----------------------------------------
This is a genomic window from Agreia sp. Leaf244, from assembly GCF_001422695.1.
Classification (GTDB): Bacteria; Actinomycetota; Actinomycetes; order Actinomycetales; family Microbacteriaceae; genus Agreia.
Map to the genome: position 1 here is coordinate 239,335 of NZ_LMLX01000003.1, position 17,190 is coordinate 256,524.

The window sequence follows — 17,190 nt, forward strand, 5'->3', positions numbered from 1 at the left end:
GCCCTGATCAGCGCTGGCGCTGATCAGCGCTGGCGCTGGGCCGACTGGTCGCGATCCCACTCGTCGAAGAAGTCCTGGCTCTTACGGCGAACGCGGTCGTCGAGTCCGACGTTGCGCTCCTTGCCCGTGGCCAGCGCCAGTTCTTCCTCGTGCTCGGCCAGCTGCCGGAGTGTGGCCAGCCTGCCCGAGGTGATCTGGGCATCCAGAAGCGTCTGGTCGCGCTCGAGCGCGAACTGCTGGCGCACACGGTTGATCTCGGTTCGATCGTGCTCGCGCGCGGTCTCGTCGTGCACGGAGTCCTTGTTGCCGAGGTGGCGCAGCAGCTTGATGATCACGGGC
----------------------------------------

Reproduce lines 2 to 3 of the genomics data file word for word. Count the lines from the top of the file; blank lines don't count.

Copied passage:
Classification (GTDB): Bacteria; Actinomycetota; Actinomycetes; order Actinomycetales; family Microbacteriaceae; genus Agreia.
Map to the genome: position 1 here is coordinate 239,335 of NZ_LMLX01000003.1, position 17,190 is coordinate 256,524.